Americans have a big appetite for catfish: In 2021, fish farms in the United States produced an estimated 307 million pounds of the creatures for human consumption. But aquaculture is complicated by infections and diseases, which kill millions of farmed fish year after year.
Now, researchers say they’ve devised a creative solution to this problem: injecting alligator DNA into farm-raised catfish to make the fish more resistant to disease.
As Greg Garrison writes for AL.com, this innovation “sounds like the start of a Southern gothic horror thriller.” But the scientists spearheading the initiative insist the public has nothing to be afraid of.
In initial tests, the addition of alligator genes did seem to make catfish more impervious to infection. In the future, this could theoretically help minimize the environmental impact of fish farming, decrease waste and make the process overall less resource intensive. And, experts say, diners likely wouldn’t notice a difference when chowing down on genetically modified catfish.
“I would eat it in a heartbeat,” says Rex Dunham, an aquaculture scientist at Auburn University who worked on the project, to MIT Technology Review’s Jessica Hamzelou.
Their work has not yet been peer-reviewed, but the scientists have published a paper describing their findings on the online preprint server bioRxiv.
Alligators have a gene that helps them produce an antimicrobial protein called cathelicidin. Scientists say cathelicidin helps prevent infections from developing in the wounds alligators sustain while fighting with each other.
The catfish researchers wondered whether this same gene might also be able to help catfish ward off disease. To find out, they used the CRISPR gene-editing tool to insert the alligator gene that contains a blueprint for cathelicidin into the genomes of catfish.
The researchers also made a strategic decision about exactly where to inject the gene into the catfish’s genomes. They didn’t want the genetically modified catfish to be able to reproduce, because if they escaped or were released into nature for some reason, they could potentially outcompete wild catfish and set off a chain reaction that might harm the species and its ecosystem.
They decided to inject the alligator gene into the part of the catfish genome that regulates a hormone the fish need to be able to spawn. This sterilized the genetically modified fish.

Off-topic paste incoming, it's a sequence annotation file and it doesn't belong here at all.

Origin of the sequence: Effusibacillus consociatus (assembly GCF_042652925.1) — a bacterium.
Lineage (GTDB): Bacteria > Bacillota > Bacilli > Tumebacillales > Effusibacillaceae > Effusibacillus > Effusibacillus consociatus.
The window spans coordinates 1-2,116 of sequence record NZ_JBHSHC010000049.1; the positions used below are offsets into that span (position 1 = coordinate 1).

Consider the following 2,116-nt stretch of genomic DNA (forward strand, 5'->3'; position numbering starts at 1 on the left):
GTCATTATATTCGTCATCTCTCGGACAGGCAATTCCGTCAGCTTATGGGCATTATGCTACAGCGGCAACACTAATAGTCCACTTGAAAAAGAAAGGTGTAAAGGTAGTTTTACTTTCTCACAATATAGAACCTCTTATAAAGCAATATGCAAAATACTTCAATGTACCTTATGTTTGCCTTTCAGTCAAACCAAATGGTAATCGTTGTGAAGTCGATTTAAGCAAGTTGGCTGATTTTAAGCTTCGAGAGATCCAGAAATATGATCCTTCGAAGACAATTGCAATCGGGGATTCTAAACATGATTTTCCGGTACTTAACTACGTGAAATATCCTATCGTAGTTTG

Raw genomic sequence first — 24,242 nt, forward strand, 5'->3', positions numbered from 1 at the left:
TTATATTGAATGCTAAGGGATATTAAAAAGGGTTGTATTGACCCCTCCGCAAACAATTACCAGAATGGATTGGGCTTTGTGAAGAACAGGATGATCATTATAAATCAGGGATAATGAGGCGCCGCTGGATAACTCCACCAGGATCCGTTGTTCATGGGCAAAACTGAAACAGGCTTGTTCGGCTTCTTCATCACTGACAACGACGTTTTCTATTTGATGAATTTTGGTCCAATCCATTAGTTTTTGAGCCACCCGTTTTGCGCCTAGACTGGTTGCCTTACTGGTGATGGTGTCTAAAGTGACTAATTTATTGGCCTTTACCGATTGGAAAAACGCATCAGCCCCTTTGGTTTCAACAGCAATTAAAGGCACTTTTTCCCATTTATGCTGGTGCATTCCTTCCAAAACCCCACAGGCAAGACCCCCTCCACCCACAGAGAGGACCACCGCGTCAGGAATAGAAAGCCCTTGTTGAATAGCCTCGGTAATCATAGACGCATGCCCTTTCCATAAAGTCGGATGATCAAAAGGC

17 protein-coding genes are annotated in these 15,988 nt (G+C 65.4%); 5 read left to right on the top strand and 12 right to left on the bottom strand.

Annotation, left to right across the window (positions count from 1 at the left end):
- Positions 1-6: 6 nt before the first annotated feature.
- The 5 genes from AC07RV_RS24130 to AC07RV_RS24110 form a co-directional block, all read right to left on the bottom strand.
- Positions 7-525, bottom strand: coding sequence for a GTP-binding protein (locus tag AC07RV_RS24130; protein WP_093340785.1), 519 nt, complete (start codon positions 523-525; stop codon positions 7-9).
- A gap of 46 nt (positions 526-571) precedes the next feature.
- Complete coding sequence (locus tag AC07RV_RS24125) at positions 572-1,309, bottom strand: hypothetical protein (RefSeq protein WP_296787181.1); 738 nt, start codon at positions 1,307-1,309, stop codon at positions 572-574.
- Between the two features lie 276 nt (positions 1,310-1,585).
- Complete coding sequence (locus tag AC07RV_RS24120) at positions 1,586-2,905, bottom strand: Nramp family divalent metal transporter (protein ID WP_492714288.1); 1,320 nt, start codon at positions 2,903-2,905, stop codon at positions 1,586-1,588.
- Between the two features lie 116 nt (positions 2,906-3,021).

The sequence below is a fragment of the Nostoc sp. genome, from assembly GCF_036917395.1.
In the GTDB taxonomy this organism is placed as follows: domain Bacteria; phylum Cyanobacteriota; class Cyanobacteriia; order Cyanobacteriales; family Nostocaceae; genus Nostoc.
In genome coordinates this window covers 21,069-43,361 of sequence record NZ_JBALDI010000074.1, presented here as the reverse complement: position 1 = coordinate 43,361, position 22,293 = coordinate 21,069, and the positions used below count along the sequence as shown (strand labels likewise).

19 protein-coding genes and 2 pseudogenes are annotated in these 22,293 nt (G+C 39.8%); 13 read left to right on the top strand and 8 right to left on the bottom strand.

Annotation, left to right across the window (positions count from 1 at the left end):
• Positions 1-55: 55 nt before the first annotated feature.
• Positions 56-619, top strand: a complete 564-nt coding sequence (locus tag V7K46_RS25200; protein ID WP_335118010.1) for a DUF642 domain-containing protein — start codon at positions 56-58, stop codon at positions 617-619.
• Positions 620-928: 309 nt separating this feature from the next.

To test the animals’ resistance to disease, the researchers exposed both gene-edited and unaltered catfish to two types of bacteria that can cause infections. The genetically modified fish survived at rates that were two to five times higher than their unedited counterparts, the findings suggest.
But gene editing may not be a fix-all for farmed catfish. The technique is not straightforward or easy, and scientists would likely need to repeat it for each new round of fish. Beyond that, the Auburn researchers would need to go through the lengthy and arduous process of getting the genetically modified catfish approved for human consumption by the U.S. Food and Drug Administration. They may also have an uphill battle convincing consumers to eat transgenic fish.
“I’m sure you’ll have people that fully expect that catfish to have a big, long mouth with pointy teeth to bite them,” says Greg Lutz, an aquaculture researcher at Louisiana State University who was not involved with the project, to MIT Technology Review.
Still, scientists like Lutz say the idea shows promise. And whether or not genetically modified catfish ever end up on humans’ dinner plates, the findings represent a “breakthrough in aquaculture genetics” research, the scientists write in the paper. Last year, researchers at Auburn mapped the genome of the blue catfish for the first time.
Beyond catfish, scientists have used gene-editing technologies to try to improve strawberries, treat a rare disease called transthyretin amyloidosis, treat cancer and, controversially, alter the genomes of babies.